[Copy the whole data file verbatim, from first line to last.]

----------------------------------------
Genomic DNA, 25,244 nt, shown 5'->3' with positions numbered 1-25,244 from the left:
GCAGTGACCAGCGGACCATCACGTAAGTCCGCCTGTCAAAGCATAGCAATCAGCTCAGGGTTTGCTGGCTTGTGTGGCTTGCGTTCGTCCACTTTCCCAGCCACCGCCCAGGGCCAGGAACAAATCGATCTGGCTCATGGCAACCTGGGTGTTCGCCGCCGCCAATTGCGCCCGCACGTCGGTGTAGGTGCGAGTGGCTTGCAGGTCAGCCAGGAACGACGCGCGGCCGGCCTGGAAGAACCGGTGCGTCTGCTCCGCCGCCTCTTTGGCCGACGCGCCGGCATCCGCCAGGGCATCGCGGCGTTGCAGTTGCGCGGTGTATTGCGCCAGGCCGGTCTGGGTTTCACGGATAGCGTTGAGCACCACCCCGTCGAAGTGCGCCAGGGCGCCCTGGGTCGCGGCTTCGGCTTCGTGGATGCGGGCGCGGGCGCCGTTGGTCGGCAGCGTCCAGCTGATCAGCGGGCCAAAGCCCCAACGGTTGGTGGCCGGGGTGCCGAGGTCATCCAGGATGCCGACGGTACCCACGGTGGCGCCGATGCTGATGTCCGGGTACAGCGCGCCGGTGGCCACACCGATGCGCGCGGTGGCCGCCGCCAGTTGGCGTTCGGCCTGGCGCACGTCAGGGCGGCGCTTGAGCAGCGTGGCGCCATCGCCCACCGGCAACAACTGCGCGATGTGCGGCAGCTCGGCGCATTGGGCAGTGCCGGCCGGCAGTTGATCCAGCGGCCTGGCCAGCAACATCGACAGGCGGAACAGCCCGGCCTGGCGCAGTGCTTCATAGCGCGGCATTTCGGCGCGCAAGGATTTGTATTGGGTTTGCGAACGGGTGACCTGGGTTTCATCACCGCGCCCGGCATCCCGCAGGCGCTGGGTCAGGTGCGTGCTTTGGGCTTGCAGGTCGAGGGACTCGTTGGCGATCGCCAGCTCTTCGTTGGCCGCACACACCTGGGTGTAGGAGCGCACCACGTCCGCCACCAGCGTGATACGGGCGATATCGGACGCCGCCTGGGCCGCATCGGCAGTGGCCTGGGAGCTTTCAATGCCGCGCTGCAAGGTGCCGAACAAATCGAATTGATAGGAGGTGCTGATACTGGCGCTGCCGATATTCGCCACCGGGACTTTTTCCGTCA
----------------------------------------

Genomic DNA, 25,244 nt, shown 5'->3' with positions numbered 1-25,244 from the left:
GCAGTGACCAGCGGACCATCACGTAAGTCCGCCTGTCAAAGCATAGCAATCAGCTCAGGGTTTGCTGGCTTGTGTGGCTTGCGTTCGTCCACTTTCCCAGCCACCGCCCAGGGCCAGGAACAAATCGATCTGGCTCATGGCAACCTGGGTGTTCGCCGCCGCCAATTGCGCCCGCACGTCGGTGTAGGTGCGAGTGGCTTGCAGGTCAGCCAGGAACGACGCGCGGCCGGCCTGGAAGAACCGGTGCGTCTGCTCCGCCGCCTCTTTGGCCGACGCGCCGGCATCCGCCAGGGCATCGCGGCGTTGCAGTTGCGCGGTGTATTGCGCCAGGCCGGTCTGGGTTTCACGGATAGCGTTGAGCACCACCCCGTCGAAGTGCGCCAGGGCGCCCTGGGTCGCGGCTTCGGCTTCGTGGATGCGGGCGCGGGCGCCGTTGGTCGGCAGCGTCCAGCTGATCAGCGGGCCAAAGCCCCAACGGTTGGTGGCCGGGGTGCCGAGGTCATCCAGGATGCCGACGGTACCCACGGTGGCGCCGATGCTGATGTCCGGGTACAGCGCGCCGGTGGCCACACCGATGCGCGCGGTGGCCGCCGCCAGTTGGCGTTCGGCCTGGCGCACGTCAGGGCGGCGCTTGAGCAGCGTGGCGCCATCGCCCACCGGCAACAACTGCGCGATGTGCGGCAGCTCGGCGCATTGGGCAGTGCCGGCCGGCAGTTGATCCAGCGGCCTGGCCAGCAACATCGACAGGCGGAACAGCCCGGCCTGGCGCAGTGCTTCATAGCGCGGCATTTCGGCGCGCAAGGATTTGTATTGGGTTTGCGAACGGGTGACCTGGGTTTCATCACCGCGCCCGGCATCCCGCAGGCGCTGGGTCAGGTGCGTGCTTTGGGCTTGCAGGTCGAGGGACTCGTTGGCGATCGCCAGCTCTTCGTTGGCCGCACACACCTGGGTGTAGGAGCGCACCACGTCCGCCACCAGCGTGATACGGGCGATATCGGACGCCGCCTGGGCCGCATCGGCAGTGGCCTGGGAGCTTTCAATGCCGCGCTGCAAGGTGCCGAACAAATCGAATTGATAGGAGGTGCTGATACTGGCGCTGCCGATATTCGCCACCGGGACTTTTTCCGTCA